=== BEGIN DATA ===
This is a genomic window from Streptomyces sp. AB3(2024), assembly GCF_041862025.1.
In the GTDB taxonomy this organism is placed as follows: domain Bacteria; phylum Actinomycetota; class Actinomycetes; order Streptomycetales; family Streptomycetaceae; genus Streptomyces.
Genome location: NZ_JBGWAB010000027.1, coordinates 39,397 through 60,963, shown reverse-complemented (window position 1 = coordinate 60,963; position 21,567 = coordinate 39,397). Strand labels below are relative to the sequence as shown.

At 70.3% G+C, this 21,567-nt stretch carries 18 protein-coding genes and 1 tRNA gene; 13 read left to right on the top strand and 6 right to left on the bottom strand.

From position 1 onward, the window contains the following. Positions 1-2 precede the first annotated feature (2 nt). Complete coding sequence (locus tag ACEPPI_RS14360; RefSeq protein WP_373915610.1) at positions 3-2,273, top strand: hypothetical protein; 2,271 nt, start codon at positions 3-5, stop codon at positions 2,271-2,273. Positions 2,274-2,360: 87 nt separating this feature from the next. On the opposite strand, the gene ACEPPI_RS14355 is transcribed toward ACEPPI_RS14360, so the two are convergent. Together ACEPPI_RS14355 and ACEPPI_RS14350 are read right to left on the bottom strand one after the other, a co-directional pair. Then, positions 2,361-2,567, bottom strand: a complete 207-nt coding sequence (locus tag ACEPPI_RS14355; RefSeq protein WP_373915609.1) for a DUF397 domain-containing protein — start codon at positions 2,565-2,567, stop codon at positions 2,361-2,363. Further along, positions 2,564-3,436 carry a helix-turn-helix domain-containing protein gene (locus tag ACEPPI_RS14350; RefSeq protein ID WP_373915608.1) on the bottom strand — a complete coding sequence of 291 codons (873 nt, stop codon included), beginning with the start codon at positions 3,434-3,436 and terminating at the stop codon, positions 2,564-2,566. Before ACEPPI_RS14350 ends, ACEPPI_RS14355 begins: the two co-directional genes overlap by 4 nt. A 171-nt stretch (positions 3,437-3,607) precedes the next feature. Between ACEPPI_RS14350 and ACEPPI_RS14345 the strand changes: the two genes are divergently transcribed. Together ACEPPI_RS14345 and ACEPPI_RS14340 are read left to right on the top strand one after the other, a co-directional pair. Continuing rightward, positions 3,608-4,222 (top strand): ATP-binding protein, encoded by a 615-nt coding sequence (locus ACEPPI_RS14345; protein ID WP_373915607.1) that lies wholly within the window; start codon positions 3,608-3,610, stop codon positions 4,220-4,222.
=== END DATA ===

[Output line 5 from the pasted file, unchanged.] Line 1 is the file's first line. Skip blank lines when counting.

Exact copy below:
From position 1 onward, the window contains the following. Positions 1-2 precede the first annotated feature (2 nt). Complete coding sequence (locus tag ACEPPI_RS14360; RefSeq protein WP_373915610.1) at positions 3-2,273, top strand: hypothetical protein; 2,271 nt, start codon at positions 3-5, stop codon at positions 2,271-2,273. Positions 2,274-2,360: 87 nt separating this feature from the next. On the opposite strand, the gene ACEPPI_RS14355 is transcribed toward ACEPPI_RS14360, so the two are convergent. Together ACEPPI_RS14355 and ACEPPI_RS14350 are read right to left on the bottom strand one after the other, a co-directional pair. Then, positions 2,361-2,567, bottom strand: a complete 207-nt coding sequence (locus tag ACEPPI_RS14355; RefSeq protein WP_373915609.1) for a DUF397 domain-containing protein — start codon at positions 2,565-2,567, stop codon at positions 2,361-2,363. Further along, positions 2,564-3,436 carry a helix-turn-helix domain-containing protein gene (locus tag ACEPPI_RS14350; RefSeq protein ID WP_373915608.1) on the bottom strand — a complete coding sequence of 291 codons (873 nt, stop codon included), beginning with the start codon at positions 3,434-3,436 and terminating at the stop codon, positions 2,564-2,566. Before ACEPPI_RS14350 ends, ACEPPI_RS14355 begins: the two co-directional genes overlap by 4 nt. A 171-nt stretch (positions 3,437-3,607) precedes the next feature. Between ACEPPI_RS14350 and ACEPPI_RS14345 the strand changes: the two genes are divergently transcribed. Together ACEPPI_RS14345 and ACEPPI_RS14340 are read left to right on the top strand one after the other, a co-directional pair. Continuing rightward, positions 3,608-4,222 (top strand): ATP-binding protein, encoded by a 615-nt coding sequence (locus ACEPPI_RS14345; protein ID WP_373915607.1) that lies wholly within the window; start codon positions 3,608-3,610, stop codon positions 4,220-4,222.